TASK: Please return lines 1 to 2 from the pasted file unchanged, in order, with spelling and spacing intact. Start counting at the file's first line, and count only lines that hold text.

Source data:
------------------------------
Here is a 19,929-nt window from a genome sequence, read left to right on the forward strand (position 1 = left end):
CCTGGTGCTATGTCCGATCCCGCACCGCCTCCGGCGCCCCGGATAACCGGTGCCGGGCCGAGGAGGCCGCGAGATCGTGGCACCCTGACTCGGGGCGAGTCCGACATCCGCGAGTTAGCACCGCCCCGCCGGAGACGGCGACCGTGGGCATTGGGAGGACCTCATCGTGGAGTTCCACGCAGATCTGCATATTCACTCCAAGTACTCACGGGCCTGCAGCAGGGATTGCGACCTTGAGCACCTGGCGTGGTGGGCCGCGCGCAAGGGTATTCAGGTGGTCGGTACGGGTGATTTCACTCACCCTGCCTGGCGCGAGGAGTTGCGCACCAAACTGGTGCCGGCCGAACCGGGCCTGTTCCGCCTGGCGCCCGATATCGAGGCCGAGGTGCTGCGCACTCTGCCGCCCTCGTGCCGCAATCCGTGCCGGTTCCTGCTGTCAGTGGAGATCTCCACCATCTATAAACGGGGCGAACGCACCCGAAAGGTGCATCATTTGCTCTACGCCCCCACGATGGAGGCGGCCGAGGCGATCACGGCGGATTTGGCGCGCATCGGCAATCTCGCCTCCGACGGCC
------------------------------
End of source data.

Here is a 19,929-nt window from a genome sequence, read left to right on the forward strand (position 1 = left end):
CCTGGTGCTATGTCCGATCCCGCACCGCCTCCGGCGCCCCGGATAACCGGTGCCGGGCCGAGGAGGCCGCGAGATCGTGGCACCCTGACTCGGGGCGAGTCCGACATCCGCGAGTTAGCACCGCCCCGCCGGAGACGGCGACCGTGGGCATTGGGAGGACCTCATCGTGGAGTTCCACGCAGATCTGCATATTCACTCCAAGTACTCACGGGCCTGCAGCAGGGATTGCGACCTTGAGCACCTGGCGTGGTGGGCCGCGCGCAAGGGTATTCAGGTGGTCGGTACGGGTGATTTCACTCACCCTGCCTGGCGCGAGGAGTTGCGCACCAAACTGGTGCCGGCCGAACCGGGCCTGTTCCGCCTGGCGCCCGATATCGAGGCCGAGGTGCTGCGCACTCTGCCGCCCTCGTGCCGCAATCCGTGCCGGTTCCTGCTGTCAGTGGAGATCTCCACCATCTATAAACGGGGCGAACGCACCCGAAAGGTGCATCATTTGCTCTACGCCCCCACGATGGAGGCGGCCGAGGCGATCACGGCGGATTTGGCGCGCATCGGCAATCTCGCCTCCGACGGCC